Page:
Mental health articles

OF mental health care and mentally ill

What is mental health nurses?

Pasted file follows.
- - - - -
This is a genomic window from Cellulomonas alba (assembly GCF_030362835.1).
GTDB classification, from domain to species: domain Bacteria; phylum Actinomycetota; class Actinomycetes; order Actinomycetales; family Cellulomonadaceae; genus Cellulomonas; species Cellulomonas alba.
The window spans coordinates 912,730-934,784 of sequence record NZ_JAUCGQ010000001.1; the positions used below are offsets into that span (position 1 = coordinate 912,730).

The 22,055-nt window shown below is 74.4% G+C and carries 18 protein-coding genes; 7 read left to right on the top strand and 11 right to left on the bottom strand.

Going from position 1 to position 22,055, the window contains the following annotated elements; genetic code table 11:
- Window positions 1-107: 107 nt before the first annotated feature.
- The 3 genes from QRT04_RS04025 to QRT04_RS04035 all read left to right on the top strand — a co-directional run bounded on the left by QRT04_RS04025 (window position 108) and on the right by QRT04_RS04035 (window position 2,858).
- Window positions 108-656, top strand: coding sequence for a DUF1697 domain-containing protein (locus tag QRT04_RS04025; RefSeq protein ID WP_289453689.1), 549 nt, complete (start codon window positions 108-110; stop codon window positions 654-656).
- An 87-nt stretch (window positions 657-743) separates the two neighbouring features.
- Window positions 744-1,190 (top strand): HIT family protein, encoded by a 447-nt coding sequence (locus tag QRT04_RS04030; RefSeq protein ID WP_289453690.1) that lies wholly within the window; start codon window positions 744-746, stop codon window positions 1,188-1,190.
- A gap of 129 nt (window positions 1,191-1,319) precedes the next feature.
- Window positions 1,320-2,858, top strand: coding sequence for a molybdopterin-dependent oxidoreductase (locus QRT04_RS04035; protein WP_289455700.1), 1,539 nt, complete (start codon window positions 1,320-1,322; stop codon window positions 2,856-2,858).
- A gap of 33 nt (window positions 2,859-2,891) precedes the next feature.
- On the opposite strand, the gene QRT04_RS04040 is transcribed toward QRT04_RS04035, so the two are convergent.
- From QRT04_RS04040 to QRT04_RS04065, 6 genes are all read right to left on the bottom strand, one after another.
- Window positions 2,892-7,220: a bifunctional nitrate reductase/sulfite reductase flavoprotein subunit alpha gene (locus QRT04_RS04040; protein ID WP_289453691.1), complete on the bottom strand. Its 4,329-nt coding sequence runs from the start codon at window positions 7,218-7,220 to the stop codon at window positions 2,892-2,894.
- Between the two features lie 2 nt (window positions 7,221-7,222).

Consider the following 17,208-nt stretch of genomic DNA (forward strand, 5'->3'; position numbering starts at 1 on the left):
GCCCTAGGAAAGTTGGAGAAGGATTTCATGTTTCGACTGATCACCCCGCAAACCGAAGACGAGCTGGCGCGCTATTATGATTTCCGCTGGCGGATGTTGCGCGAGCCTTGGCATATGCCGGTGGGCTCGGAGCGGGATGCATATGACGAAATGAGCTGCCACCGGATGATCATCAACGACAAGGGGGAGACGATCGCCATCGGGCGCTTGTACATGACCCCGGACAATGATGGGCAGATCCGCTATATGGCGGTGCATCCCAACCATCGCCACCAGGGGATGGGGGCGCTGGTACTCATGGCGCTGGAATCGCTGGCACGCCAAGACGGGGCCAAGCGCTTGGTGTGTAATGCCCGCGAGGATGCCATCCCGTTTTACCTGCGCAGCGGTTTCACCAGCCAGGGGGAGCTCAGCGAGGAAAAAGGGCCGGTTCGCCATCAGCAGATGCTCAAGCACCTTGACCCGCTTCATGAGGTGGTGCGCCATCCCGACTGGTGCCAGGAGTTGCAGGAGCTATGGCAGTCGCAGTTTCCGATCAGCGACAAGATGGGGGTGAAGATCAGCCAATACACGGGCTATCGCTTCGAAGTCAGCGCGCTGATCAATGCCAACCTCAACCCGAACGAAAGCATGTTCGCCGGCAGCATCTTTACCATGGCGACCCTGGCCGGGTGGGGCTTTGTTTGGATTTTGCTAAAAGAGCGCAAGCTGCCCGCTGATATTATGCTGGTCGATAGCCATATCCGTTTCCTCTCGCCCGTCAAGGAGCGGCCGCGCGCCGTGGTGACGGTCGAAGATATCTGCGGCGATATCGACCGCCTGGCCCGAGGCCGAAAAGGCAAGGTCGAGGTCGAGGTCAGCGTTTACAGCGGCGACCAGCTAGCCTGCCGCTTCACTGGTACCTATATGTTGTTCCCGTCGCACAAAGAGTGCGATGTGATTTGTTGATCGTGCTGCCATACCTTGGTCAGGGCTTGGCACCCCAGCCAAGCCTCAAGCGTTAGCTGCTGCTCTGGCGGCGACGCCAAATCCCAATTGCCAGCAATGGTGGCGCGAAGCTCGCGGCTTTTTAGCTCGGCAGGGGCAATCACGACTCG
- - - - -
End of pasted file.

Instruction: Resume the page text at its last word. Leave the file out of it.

The problem of articulation of what it is that mental health nurses do is still raised as problematic and the reasons for this remain unclear. The roles that mental health nurses undertake cross the age spectrum from perinatal to older persons and in multiple specialty services. There are mental health nurse practitioners pioneering roles in a range of settings; mental health nurses leading and providing services in primary care settings, psychiatric emergency care units, forensic services, court liaison services, drug and alcohol treatment programs, justice health, a range of psychotherapeutic programs and practices, and of course the inpatient mental health units and community mental health services. I can identify individual mental health nurses working in all of these settings and more, who have in common a dedication to what they do, a passion for providing the best service possible, and who have an amazing depth of knowledge and range of skills, easily identifiable and not at all ineffable. Their knowledge spans mental and physical health and illness, how people respond to emotional stress and illness, what treatments are available and how they impact on the person, and what ameliorates mental and emotional distress. Their focus is the care of people who are in mental and emotional distress, and they apply this knowledge with grace. They would all argue that at the heart of what they do is their ability to care for and relate to people at their most vulnerable in terms of emotion and human experience, and the ability to develop therapeutic relationships even in that extreme of vulnerability. The published work on the centrality of the therapeutic relationship to the role of mental health nursing is abundant and mental health nurses have produced, in this journal from its inception and other publications, a range of scholarly and eloquent articles that address therapeutic relationships and their importance (see for instance Barker & Buchanan-Barker 2008; Bucknell 2004; Delaney & Ferguson 2011; Speedy 1993a; 1993b to name only a few). It has been clearly demonstrated that no matter what the therapy, the most important variable in success of the therapy is the relationship between the person and the therapist. It has also been clearly demonstrated that inpatient satisfaction depends on the relationship with nurses, and that inpatient units where therapeutic relationships are valued use far less coercive interventions and have lower negative incidents. If this is what mental health nurses do, and there is evidence of its value, then why is the question of articulating what we do still asked? Further, why is it asked by mental health nurses? This is a conundrum. At the heart of the problem lies what is valued by us as a discipline and by the mental health services in which we are employed. Perhaps the problem is, at least in part, compounded by the difficulty mental health services have in articulating what they do. Despite the knowledge of the importance of the therapeutic relationship, an emphasis within clinical services on biological understandings of mental illness and pharmacological treatment is prevalent, with a concomitant decrease in an emphasis on the relationship with the person and the need to seek meaning in the experience of the person through therapeutic dialogue. The discourse of care is often around risk, diagnosis, and pharmacology, and arenas that acknowledge and explore the value of the therapeutic relationship are few. One of the flow-on effects of this is the employment of nurses who have very little understanding of mental health, mental illness, or skills in developing therapeutic relationships. Orientation programs for these nurses are often poor, with an emphasis on risk management, medication, and observation, which reflects how the skills of mental health nurses are valued, or rather devalued. However, the adoption of recovery models of care are opportunities for mental health nursing to reclaim its focus on understanding the meaning of the illness experience for the person, through therapeutic relationship and dialogue. To capitalize on this opportunity, we need to ensure that mental health nursing is prepared for the challenge. If the hallmark of mental health nursing is the ability to use the therapeutic relationship and therapeutic dialogue with people who have a mental illness, then we need to ensure that the preparation for mental health nurses holds central the need to develop the knowledge and skills to be able to undertake such therapeutic work. Postgraduate mental health nursing courses need to include a strong emphasis on the theoretical framework for therapeutic relationships, including psychodynamic theory (see Gallop & O’Brien 2003) and also need to include experiential, evaluated skill development. This focus does not discount the importance of understanding neurobiological theories of mental illness, nor does it discount the importance of pharmacological treatments, or other specific treatment modalities, such as manualized treatment programs. The valuing of the therapeutic work of nurses needs to be reflected in the discourse within clinical teams, and nurse leaders need to ensure that there are arenas for discussions of care that reflects the importance of the relationship with the person, and the person’s understanding of their illness and treatment; that clinical documentation reflects the work undertaken by nurses to establish relationships and to use those relationships to develop an understanding of the illness experience, and that clinical supervision is available for nurses. Mental health nursing research needs to extend beyond establishing that therapeutic relationships in nursing are a good thing. We need to rise to the challenge of exploring the complexity of the therapeutic relationship in order to establish a stronger theoretical base and to be able to specify the particular skills and knowledge that are essential, and in what circumstances, with whom, at which stage in their illness, and with what outcomes we use these skills. Perhaps then we will have no need to say that mental health nurses cannot articulate what they do.